Privacy advocates in Washington, D.C., have been busy in recent months.
Groups such as the Center for Democracy and Technology (CDT), the Center for Digital Democracy (CDD) and the Electronic Privacy Information Center (EPIC) have sounded alarms on several privacy-related issues before the U.S. Congress and federal agencies.
CDT, more recently joined by Microsoft and Google, has long pushed Congress to pass comprehensive privacy legislation that would set the ground rules for businesses that handle personal information. Several lawmakers have recently called for a broad privacy law.
Representative Joe Barton, a Texas Republican, complained about targeted advertising campaigns during a speech at a forum on Internet privacy earlier this month. Although there have been recent privacy complaints about a targeted ad service offered by NebuAd, other online ad networks put cookies on computers without telling the owners, he said.
"Nobody in the world has a right to know anything about me unless I let them," Barton said.
No one expects Congress to pass a major privacy bill this year -- passing major legislation is difficult in the months approaching a national election, and a comprehensive privacy bill hasn't even been introduced. But several privacy advocates say momentum for a new privacy law seems to be building, with a real push likely in 2009.
"There is a perfect privacy legislation storm developing that should propel a bill in the next Congress," said Jeffrey Chester, CDD's executive director.
Among the privacy issues debated recently in Washington:
-- Privacy groups, including CDD and EPIC, raised concerns about Google's late 2007 acquisition of online advertising network DoubleClick, and some have also questioned the privacy implications of Google's recent advertising deal with rival Yahoo.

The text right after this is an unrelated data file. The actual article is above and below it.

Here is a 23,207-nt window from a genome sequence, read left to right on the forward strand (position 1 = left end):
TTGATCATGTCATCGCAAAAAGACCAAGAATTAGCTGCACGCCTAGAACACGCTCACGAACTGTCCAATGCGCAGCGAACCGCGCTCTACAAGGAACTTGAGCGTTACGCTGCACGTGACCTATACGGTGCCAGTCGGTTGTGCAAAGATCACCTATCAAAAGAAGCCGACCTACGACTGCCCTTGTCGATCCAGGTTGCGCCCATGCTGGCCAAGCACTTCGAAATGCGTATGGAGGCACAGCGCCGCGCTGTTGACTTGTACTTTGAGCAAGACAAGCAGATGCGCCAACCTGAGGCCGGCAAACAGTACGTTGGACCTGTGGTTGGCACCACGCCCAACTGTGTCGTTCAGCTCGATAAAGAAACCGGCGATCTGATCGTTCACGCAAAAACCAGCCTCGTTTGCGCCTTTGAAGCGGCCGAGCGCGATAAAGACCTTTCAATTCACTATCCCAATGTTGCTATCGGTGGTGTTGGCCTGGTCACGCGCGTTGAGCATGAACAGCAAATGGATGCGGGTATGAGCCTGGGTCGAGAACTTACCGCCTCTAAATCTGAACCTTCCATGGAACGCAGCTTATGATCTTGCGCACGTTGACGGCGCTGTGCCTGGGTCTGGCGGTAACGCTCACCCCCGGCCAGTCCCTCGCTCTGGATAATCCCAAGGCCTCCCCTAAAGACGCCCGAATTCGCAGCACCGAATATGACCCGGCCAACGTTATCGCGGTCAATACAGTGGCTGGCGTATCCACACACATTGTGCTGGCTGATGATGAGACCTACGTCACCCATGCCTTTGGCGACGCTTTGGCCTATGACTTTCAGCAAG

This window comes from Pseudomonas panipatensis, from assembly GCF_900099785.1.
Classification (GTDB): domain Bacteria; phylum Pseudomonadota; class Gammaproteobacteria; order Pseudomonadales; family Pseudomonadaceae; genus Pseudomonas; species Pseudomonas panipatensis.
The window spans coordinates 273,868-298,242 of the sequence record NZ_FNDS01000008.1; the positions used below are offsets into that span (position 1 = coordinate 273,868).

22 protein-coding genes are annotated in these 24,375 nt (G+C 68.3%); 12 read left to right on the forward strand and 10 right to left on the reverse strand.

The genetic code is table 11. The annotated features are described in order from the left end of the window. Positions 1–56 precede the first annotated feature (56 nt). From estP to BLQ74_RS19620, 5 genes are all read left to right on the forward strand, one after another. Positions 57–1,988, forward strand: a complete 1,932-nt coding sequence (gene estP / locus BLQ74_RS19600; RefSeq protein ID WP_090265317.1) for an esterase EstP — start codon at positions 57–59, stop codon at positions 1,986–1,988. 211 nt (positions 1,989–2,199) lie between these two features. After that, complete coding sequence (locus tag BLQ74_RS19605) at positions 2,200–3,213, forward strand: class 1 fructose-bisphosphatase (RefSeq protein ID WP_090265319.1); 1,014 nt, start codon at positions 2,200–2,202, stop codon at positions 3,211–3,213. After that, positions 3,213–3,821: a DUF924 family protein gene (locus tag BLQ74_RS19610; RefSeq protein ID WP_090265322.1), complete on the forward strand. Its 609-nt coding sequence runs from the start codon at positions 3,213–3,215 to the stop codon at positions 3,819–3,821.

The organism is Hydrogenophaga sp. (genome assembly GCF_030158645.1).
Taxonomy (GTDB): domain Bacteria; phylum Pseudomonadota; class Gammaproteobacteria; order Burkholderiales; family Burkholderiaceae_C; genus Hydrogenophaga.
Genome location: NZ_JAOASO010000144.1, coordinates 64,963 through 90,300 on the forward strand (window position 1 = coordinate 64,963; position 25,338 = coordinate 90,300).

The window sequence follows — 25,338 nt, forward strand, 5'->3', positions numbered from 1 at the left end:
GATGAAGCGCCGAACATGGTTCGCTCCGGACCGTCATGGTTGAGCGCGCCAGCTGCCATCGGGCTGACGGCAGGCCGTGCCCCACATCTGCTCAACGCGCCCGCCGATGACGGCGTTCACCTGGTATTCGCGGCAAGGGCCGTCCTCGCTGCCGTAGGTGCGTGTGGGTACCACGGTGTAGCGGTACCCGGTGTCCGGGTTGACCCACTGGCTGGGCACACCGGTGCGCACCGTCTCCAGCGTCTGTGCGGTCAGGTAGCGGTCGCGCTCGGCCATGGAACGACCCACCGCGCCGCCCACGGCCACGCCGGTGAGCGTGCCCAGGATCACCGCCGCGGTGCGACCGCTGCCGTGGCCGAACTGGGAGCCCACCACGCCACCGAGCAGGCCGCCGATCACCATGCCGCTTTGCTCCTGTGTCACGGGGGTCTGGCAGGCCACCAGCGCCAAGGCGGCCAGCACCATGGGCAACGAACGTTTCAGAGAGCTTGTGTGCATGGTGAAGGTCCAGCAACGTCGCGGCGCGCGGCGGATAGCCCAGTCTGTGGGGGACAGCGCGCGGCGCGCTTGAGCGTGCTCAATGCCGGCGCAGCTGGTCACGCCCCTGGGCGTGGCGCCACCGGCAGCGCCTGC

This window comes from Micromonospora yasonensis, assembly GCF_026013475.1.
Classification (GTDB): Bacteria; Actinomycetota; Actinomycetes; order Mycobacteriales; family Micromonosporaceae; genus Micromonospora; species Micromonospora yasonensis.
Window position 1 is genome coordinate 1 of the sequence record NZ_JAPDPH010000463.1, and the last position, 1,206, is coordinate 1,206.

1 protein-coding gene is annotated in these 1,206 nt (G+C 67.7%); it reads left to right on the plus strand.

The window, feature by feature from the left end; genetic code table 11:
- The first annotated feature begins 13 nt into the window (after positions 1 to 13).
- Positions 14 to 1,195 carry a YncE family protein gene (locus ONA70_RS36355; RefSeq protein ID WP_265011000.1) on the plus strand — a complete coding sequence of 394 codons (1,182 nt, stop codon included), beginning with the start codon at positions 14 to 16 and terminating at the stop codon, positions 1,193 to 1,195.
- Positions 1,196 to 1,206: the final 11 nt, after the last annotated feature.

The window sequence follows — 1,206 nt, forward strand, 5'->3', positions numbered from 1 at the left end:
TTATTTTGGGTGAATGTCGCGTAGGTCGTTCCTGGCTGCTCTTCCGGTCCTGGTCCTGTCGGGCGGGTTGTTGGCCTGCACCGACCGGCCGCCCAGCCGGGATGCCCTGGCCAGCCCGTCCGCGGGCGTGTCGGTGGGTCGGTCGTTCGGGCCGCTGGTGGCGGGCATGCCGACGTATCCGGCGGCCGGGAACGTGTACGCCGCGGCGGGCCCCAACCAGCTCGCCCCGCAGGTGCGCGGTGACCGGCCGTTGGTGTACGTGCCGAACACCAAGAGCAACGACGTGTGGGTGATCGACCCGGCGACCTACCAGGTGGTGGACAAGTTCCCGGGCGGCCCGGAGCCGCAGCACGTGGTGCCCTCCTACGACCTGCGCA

-- Privacy groups and some lawmakers have protested experiments by a handful of broadband providers to use a targeted ad service from NebuAd. The NebuAd service tracks the Web habits of broadband users in an effort to deliver more relevant ads, but during the past couple of months, privacy groups have complained that NebuAd uses common Internet attacks to track users and that some broadband providers didn't notify their customers.
-- Congress debated and passed an extension to a controversial U.S. National Security Agency surveillance program that targets suspected terrorists and people communicating with them. The new surveillance law, given final approval this month, provides some additional court oversight to the NSA program, but it also will likely give legal immunity to telecom carriers that participated in the program while it was not under court oversight.
-- Several other privacy-related issues are before Congress: How to ensure privacy of electronic health records, whether to require private companies to report data breaches to customers whose personal information has been compromised, and how to improve the cybersecurity of government agencies.
A series of data breaches reported in early 2005 created a push for a data-breach notification law, but Congress has failed to pass legislation. However, the controversy over broadband providers, including Charter Communications, testing NebuAd's targeted ad service has brought privacy issues back to the forefront.
During a hearing last week, several lawmakers questioned NebuAd Chairman and CEO Robert Dykes about why the company requires broadband customers to opt out of having their Web habits tracked instead of taking an approach where they opt in to the targeted ad service.
The NebuAd controversy has helped create a push for new privacy legislation, CDD's Chester said. In addition to the privacy issues, the NebuAd service stirred up concerns from advocates of network neutrality, who don't want broadband providers interfering with Web content, Chester noted.